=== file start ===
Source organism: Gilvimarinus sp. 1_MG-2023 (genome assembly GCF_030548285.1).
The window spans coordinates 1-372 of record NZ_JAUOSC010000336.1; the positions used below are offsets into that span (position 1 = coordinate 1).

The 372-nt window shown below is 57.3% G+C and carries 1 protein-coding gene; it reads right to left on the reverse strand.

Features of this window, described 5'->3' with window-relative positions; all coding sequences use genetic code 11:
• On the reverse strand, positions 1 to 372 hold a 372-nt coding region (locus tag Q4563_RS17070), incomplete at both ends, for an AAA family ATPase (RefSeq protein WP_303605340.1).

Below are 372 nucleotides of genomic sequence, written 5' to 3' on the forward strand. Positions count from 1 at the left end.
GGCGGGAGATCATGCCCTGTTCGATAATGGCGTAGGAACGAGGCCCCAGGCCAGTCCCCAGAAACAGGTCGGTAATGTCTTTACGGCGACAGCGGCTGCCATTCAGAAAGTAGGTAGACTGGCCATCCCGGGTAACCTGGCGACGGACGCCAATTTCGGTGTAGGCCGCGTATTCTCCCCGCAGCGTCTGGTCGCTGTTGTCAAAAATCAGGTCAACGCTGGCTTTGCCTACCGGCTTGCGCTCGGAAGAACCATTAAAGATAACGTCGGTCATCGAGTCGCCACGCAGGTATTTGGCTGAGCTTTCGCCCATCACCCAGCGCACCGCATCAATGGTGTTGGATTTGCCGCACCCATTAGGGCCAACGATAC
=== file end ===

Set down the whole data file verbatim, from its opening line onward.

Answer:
Source organism: Gilvimarinus sp. 1_MG-2023 (genome assembly GCF_030548285.1).
The window spans coordinates 1-372 of record NZ_JAUOSC010000336.1; the positions used below are offsets into that span (position 1 = coordinate 1).

The 372-nt window shown below is 57.3% G+C and carries 1 protein-coding gene; it reads right to left on the reverse strand.

Features of this window, described 5'->3' with window-relative positions; all coding sequences use genetic code 11:
• On the reverse strand, positions 1 to 372 hold a 372-nt coding region (locus tag Q4563_RS17070), incomplete at both ends, for an AAA family ATPase (RefSeq protein WP_303605340.1).

Below are 372 nucleotides of genomic sequence, written 5' to 3' on the forward strand. Positions count from 1 at the left end.
GGCGGGAGATCATGCCCTGTTCGATAATGGCGTAGGAACGAGGCCCCAGGCCAGTCCCCAGAAACAGGTCGGTAATGTCTTTACGGCGACAGCGGCTGCCATTCAGAAAGTAGGTAGACTGGCCATCCCGGGTAACCTGGCGACGGACGCCAATTTCGGTGTAGGCCGCGTATTCTCCCCGCAGCGTCTGGTCGCTGTTGTCAAAAATCAGGTCAACGCTGGCTTTGCCTACCGGCTTGCGCTCGGAAGAACCATTAAAGATAACGTCGGTCATCGAGTCGCCACGCAGGTATTTGGCTGAGCTTTCGCCCATCACCCAGCGCACCGCATCAATGGTGTTGGATTTGCCGCACCCATTAGGGCCAACGATAC